Article
Full-text available
In a famous series of experiments, Libet investigated the subjective timing of awareness of an intention to move, a task that can be considered a metacognitive judgement. The ability to strategically produce inaccurate metacognitions about intentions has been postulated to be central to the changes in judgements of agency common to all hypnotic res...
Article
Full-text available
Bayes factors provide a symmetrical measure of evidence for one model versus another (e.g. H1 versus H0) in order to relate theory to data. These properties help solve some (but not all) of the problems underlying the credibility crisis in psychology. The symmetry of the measure of evidence means that there can be evidence for H0 just as much as fo...
Article
Full-text available
No scientific conclusion follows automatically from a statistically non-significant result, yet people routinely use non-significant results to guide conclusions about the status of theories (or the effectiveness of practices). To know whether a non-significant result counts against a theory, or if it just indicates data insensitivity, researchers...
Article
Full-text available
Faces are one of the most important signals for reading people’s mental states. In sync with their apparent ‘chronic’ (cross-situational) relevance, faces have been argued to be processed independently of the task one is currently performing. Many of these demonstrations have involved ‘capture of attention’ or increased interference by faces functi...
Article
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Grapheme-color synesthesia is a perceptual experience where graphemes, letters or words evoke a specific color, which are experienced either as spatially coincident with the grapheme inducer (projector sub-type) or elsewhere, perhaps without a definite spatial location (associator sub-type). Here, we address the question of whether synesthesia can...
Article
Full-text available
Three experiments were run in an attempt to demonstrate the unconscious processing of active-versus-passive sentences. Using subjective measures to assess individual thresholds of subliminal perception, participants were presented with a prime sentence that denoted whether 1 of 2 characters was active or passive within the sentence (e.g., “A is inj...
Article
Full-text available
Electroencephalogram based Brain–Computer Interfaces (BCIs) enable stroke and motor neuron disease patients to communicate and control devices. Mindfulness meditation has been claimed to enhance metacognitive regulation. The current study explores whether mindfulness meditation training can thus improve the performance of BCI users. To eliminate th...
Article
Full-text available
Implicit learning research has focused on learning simple structures, such as chunks, even though such structures do not capture the richness of real-world human accomplishments. In particular, music and language exhibit certain recursive features that cannot be captured by regular grammars, let alone mechanisms that learn only chunks. We show in t...
Article
Full-text available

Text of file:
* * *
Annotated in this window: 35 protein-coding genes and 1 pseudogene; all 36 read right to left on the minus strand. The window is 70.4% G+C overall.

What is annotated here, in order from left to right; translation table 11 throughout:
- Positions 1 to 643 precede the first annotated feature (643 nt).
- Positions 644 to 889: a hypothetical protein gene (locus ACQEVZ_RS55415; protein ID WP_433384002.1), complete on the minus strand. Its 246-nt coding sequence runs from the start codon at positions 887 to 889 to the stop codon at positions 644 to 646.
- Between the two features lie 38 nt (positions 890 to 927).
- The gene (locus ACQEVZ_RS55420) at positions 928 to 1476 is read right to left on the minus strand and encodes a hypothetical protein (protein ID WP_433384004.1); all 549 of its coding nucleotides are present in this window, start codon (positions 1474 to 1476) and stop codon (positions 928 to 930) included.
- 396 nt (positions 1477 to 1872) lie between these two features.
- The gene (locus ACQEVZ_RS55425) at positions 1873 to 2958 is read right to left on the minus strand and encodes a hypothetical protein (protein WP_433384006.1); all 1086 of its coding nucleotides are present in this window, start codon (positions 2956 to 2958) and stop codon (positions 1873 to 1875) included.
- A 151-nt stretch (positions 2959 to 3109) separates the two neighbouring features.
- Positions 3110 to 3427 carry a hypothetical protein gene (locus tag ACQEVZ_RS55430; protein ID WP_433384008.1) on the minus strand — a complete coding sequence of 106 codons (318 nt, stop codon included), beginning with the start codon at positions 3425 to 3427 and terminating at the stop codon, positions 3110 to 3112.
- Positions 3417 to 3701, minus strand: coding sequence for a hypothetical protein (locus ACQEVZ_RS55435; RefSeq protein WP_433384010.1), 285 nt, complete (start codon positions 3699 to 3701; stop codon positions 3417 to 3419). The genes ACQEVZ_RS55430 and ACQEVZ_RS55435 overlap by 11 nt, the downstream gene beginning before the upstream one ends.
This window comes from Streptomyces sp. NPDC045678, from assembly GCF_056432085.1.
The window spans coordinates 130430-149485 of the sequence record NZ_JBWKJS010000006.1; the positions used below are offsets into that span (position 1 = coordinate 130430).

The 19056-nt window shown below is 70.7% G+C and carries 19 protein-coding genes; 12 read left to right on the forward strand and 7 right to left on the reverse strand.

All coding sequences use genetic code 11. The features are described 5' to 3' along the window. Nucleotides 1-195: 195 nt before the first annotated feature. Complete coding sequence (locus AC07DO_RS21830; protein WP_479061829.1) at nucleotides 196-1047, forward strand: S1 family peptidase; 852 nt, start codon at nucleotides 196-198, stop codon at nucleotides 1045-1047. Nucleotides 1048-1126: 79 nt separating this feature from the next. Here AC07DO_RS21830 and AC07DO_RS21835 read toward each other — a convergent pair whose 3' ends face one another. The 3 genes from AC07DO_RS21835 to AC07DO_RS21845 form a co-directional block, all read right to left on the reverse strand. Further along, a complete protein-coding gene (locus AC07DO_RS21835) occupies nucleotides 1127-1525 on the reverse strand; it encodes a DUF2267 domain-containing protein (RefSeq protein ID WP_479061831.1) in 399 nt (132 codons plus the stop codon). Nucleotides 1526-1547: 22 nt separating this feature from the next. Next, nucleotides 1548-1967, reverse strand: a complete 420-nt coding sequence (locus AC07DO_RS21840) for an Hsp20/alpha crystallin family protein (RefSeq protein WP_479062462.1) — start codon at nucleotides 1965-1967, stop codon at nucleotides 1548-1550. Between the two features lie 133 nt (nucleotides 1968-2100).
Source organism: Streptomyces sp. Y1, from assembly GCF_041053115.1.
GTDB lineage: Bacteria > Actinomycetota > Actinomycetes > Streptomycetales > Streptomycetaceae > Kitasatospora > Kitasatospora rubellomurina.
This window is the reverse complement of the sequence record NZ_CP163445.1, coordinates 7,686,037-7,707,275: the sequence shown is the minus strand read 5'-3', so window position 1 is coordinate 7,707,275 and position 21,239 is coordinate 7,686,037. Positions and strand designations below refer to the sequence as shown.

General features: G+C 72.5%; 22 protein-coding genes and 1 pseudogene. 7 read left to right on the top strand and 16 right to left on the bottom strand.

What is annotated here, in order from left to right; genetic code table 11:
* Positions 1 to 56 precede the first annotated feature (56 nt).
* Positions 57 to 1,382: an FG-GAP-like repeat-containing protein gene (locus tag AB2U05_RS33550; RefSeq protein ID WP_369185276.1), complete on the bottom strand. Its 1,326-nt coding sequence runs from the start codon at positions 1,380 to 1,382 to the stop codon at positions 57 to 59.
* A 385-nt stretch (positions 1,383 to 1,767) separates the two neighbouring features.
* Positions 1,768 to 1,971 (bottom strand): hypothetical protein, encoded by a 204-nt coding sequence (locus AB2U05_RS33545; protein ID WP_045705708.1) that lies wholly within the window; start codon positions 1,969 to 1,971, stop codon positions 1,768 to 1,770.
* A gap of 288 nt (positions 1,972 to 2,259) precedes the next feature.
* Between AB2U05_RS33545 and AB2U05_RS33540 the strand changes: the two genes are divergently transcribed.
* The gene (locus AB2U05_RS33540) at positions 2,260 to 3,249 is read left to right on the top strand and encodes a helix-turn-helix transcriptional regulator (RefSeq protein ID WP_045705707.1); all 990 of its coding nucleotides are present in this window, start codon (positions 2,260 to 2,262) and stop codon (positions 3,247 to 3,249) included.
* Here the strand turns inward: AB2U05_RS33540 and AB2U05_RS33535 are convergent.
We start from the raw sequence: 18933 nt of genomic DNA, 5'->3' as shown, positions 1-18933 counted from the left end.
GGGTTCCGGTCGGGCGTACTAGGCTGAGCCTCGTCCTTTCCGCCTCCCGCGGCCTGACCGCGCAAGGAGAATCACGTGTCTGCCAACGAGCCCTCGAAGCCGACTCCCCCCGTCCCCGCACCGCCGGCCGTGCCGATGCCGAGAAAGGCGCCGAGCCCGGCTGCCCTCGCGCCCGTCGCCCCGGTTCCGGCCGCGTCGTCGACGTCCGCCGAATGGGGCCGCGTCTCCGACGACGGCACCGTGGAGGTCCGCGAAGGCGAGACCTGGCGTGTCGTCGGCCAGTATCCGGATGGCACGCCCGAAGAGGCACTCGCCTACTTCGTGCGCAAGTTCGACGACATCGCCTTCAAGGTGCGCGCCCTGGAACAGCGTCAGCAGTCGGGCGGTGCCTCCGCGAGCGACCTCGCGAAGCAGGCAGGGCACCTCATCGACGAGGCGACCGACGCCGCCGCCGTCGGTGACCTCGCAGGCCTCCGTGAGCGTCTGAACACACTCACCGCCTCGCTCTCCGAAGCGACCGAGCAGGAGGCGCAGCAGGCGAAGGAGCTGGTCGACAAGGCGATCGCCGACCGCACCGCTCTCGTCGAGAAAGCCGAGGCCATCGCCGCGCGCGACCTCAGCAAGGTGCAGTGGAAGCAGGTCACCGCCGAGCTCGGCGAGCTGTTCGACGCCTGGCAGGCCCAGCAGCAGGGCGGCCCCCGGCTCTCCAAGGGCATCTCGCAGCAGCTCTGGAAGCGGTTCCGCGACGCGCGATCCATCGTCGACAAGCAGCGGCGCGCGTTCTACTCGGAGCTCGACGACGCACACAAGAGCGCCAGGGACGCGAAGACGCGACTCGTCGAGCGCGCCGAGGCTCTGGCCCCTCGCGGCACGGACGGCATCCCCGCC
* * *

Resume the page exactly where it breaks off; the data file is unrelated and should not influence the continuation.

Analyzing metacognition, specifically knowledge of accuracy of internal perceptual, memorial, or other knowledge states, is vital for many strands of psychology, including determining the accuracy of feelings of knowing and discriminating conscious from unconscious cognition. Quantifying metacognitive sensitivity is however more challenging than qu...
Article
Full-text available
A series of five experiments investigated the extent of subliminal processing of negation. Participants were presented with a subliminal instruction to either pick or not pick an accompanying noun, followed by a choice of two nouns. By employing subjective measures to determine individual thresholds of subliminal priming, the results of these studi...
Data
Training items for concrete training domain. (DOC)
Data
Training items for abstract training domain. (DOC)
Article
Full-text available
The ability to enhance sensitivity to relevant (post)hypnotic suggestions has implications for creating clinically informed analogues of psychological and neuropsychological conditions and for the use of hypnotic interventions in psychological and medical conditions. The aim of this study was to test the effect of oxytocin inhalation on a post-hypn...
Article
Introduction: According to the cold control theory of hypnosis (Dienes and Perner, 2007), hypnotic response occurs because of inaccurate higher order thoughts of intending. The dorsolateral prefrontal cortex (DLPFC) is a region likely involved in constructing accurate higher order thoughts. Thus, disrupting DLPFC with low frequency repetitive tran...
Chapter
Full-text available
According to the 'cold control theory' of Dienes and Perner (2007) hypnotic responding is intimately linked to metacognition. Specifically, we proposed that what makes a hypnotic response hypnotic is the intentional performance of a (physical or mental) action while having inaccurate higher-order thoughts to the effect that one was not intending th...
Article
Full-text available
The present work investigated possible temporal constraints on the posthypnotic word blindness suggestion effect. In a completely within-subjects and counterbalanced design 19 highly suggestible individuals performed the Stroop task both with and without a posthypnotic suggestion that they would be unable to read the word dimension of the Stroop st...
Article
Full-text available
Unconscious Thought Theory posits that a period of distraction after information acquisition leads to unconscious processing which enhances decision making relative to conscious deliberation or immediate choice (Dijksterhuis, 2004). Support thus far has been mixed. In the present study, artificial grammar learning was used in order to produce measu...
Article